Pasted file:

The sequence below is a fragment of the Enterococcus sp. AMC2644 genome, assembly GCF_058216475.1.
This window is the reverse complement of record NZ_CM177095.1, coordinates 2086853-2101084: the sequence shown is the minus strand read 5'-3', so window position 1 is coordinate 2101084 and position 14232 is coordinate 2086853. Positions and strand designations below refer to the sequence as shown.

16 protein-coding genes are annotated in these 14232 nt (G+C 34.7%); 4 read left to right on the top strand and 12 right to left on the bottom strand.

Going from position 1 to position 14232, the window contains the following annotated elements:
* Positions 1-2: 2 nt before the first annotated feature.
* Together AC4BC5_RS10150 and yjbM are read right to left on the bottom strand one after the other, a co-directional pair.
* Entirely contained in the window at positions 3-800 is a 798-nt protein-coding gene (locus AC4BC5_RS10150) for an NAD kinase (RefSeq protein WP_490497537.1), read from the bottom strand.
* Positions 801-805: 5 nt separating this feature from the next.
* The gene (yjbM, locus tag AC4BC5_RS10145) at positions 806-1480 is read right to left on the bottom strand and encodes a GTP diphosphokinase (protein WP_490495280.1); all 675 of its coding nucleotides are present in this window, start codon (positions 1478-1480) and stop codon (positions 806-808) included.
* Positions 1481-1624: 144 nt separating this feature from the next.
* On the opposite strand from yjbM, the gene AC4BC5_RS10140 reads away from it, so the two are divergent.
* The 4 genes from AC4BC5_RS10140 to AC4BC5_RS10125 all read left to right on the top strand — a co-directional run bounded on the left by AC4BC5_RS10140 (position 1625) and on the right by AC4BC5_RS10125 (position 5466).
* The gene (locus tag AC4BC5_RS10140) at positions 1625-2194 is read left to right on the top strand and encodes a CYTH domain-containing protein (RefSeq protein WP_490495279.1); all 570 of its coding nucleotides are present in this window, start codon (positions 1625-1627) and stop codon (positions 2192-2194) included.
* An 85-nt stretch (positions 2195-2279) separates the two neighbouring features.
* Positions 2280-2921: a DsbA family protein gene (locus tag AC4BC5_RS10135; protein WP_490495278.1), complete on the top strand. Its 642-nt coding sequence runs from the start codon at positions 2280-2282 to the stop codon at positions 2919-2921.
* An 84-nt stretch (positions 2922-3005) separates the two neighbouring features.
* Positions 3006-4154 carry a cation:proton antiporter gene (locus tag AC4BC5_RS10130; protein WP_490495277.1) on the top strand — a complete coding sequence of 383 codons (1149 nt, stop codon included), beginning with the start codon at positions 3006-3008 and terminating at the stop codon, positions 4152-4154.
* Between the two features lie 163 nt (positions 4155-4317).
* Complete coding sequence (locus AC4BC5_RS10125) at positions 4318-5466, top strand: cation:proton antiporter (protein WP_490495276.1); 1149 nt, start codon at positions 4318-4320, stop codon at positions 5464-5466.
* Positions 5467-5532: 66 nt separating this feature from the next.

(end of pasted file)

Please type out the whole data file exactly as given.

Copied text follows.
The sequence below is a fragment of the Enterococcus sp. AMC2644 genome, assembly GCF_058216475.1.
This window is the reverse complement of record NZ_CM177095.1, coordinates 2086853-2101084: the sequence shown is the minus strand read 5'-3', so window position 1 is coordinate 2101084 and position 14232 is coordinate 2086853. Positions and strand designations below refer to the sequence as shown.

16 protein-coding genes are annotated in these 14232 nt (G+C 34.7%); 4 read left to right on the top strand and 12 right to left on the bottom strand.

Going from position 1 to position 14232, the window contains the following annotated elements:
* Positions 1-2: 2 nt before the first annotated feature.
* Together AC4BC5_RS10150 and yjbM are read right to left on the bottom strand one after the other, a co-directional pair.
* Entirely contained in the window at positions 3-800 is a 798-nt protein-coding gene (locus AC4BC5_RS10150) for an NAD kinase (RefSeq protein WP_490497537.1), read from the bottom strand.
* Positions 801-805: 5 nt separating this feature from the next.
* The gene (yjbM, locus tag AC4BC5_RS10145) at positions 806-1480 is read right to left on the bottom strand and encodes a GTP diphosphokinase (protein WP_490495280.1); all 675 of its coding nucleotides are present in this window, start codon (positions 1478-1480) and stop codon (positions 806-808) included.
* Positions 1481-1624: 144 nt separating this feature from the next.
* On the opposite strand from yjbM, the gene AC4BC5_RS10140 reads away from it, so the two are divergent.
* The 4 genes from AC4BC5_RS10140 to AC4BC5_RS10125 all read left to right on the top strand — a co-directional run bounded on the left by AC4BC5_RS10140 (position 1625) and on the right by AC4BC5_RS10125 (position 5466).
* The gene (locus tag AC4BC5_RS10140) at positions 1625-2194 is read left to right on the top strand and encodes a CYTH domain-containing protein (RefSeq protein WP_490495279.1); all 570 of its coding nucleotides are present in this window, start codon (positions 1625-1627) and stop codon (positions 2192-2194) included.
* An 85-nt stretch (positions 2195-2279) separates the two neighbouring features.
* Positions 2280-2921: a DsbA family protein gene (locus tag AC4BC5_RS10135; protein WP_490495278.1), complete on the top strand. Its 642-nt coding sequence runs from the start codon at positions 2280-2282 to the stop codon at positions 2919-2921.
* An 84-nt stretch (positions 2922-3005) separates the two neighbouring features.
* Positions 3006-4154 carry a cation:proton antiporter gene (locus tag AC4BC5_RS10130; protein WP_490495277.1) on the top strand — a complete coding sequence of 383 codons (1149 nt, stop codon included), beginning with the start codon at positions 3006-3008 and terminating at the stop codon, positions 4152-4154.
* Between the two features lie 163 nt (positions 4155-4317).
* Complete coding sequence (locus AC4BC5_RS10125) at positions 4318-5466, top strand: cation:proton antiporter (protein WP_490495276.1); 1149 nt, start codon at positions 4318-4320, stop codon at positions 5464-5466.
* Positions 5467-5532: 66 nt separating this feature from the next.